George Paul Meiu
Joint appointment with African and African American Studies
Assistant Director of Graduate Studies
Research and Teaching Interests: Race and ethnicity; Sexuality and sexual citizenship; Kinship; Gender; Economic anthropology; Historical anthropology; East Africa; Kenya.
George Paul Meiu is John and Ruth Hazel Associate Professor of the Social Sciences in the Department of Anthropology and the Department of African and African American Studies at Harvard University. His research and teaching focus on sexuality, gender, and kinship; belonging, citizenship and the state; race and ethnicity; and the political economy of postcolonial Africa.
In his book, Ethno-erotic Economies: Sexuality, Money, and Belonging in Kenya (University of Chicago Press, 2017), Meiu explores how the tourist commodification of ethnic sexuality shapes collective attachments and relations of age, gender, and kinship in Kenya. Combining ethnographic and historical methods, he investigates how young Samburu men perform their ethnic identity through colonial images of the ethnic, sexual warrior, in order to engage in intimate relationships with European women, acquire wealth, and build futures. The book examines the myriad implications that etho-erotic commidification has for how Samburu negotiate belonging. Meiu's book received the Ruth Benedict Prize of the Association of Queer Anthropology, the Nelson Graburn Book Prize of the Anthropology of Tourism Interest Group, and is a finalist of the Elliot P. Skinner Book Award of the Association for Africanist Anthropology.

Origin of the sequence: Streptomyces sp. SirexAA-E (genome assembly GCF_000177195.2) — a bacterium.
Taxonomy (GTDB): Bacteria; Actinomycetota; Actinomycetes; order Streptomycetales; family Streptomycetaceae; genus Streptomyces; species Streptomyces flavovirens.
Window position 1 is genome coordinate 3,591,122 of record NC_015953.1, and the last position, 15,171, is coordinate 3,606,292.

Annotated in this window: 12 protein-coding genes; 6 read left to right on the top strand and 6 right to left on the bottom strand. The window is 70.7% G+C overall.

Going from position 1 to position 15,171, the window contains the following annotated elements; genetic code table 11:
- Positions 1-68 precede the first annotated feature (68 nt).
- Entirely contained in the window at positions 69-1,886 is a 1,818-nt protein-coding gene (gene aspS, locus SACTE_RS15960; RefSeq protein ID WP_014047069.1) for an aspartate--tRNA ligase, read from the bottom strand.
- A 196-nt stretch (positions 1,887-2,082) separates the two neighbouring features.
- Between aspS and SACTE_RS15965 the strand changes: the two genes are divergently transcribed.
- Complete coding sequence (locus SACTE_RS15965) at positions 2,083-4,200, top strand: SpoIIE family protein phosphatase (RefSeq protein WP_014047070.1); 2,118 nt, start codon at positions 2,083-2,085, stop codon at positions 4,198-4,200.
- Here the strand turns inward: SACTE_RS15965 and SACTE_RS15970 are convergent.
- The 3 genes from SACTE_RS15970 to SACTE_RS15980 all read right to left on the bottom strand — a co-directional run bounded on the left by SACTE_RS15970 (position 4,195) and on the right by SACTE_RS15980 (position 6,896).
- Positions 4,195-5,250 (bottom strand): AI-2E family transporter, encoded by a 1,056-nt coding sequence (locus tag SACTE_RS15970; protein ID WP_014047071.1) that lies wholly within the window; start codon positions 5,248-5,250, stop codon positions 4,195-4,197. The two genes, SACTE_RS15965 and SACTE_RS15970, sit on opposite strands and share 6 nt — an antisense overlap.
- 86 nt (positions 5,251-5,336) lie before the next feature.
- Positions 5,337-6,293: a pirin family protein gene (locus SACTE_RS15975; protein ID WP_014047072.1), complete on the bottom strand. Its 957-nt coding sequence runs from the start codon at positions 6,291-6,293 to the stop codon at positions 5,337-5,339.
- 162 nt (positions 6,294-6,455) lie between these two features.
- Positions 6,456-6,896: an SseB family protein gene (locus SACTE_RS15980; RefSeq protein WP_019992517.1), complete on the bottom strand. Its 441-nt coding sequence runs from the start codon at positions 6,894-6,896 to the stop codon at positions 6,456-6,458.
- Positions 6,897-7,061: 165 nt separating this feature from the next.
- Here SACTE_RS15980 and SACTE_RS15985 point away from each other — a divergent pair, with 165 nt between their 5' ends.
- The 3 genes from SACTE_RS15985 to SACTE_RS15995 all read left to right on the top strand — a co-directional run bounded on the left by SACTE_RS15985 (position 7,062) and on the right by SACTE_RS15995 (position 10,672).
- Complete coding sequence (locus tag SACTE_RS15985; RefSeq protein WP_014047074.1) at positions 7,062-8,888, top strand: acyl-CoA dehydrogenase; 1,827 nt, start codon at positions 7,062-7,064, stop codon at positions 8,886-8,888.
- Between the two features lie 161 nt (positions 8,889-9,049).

Meiu is coeditor of Ethnicity, Commodity, In/Corporation (Indiana University Press, 2020), a book that examines the growing global entanglements of ethnicity in market dynamics, nationalism, and consumption.
Currently, Meiu is finishing a book, entitled Queer Objects: Intimacy, Citizenship, and Rescue in Kenya (under contract with the University of Chicago Press), to address a growing trend that involves political and religious leaders, non-governmental organizations, and the citizenry in securing collective morality from the so-called “perversions of globalization.” Exploring panics over various objects deemed troublesome, Meiu approaches intimate citizenship in relation to pollution, materiality, sociality, desire, and fear.
21 Divinity Avenue
Cambridge, MA 02138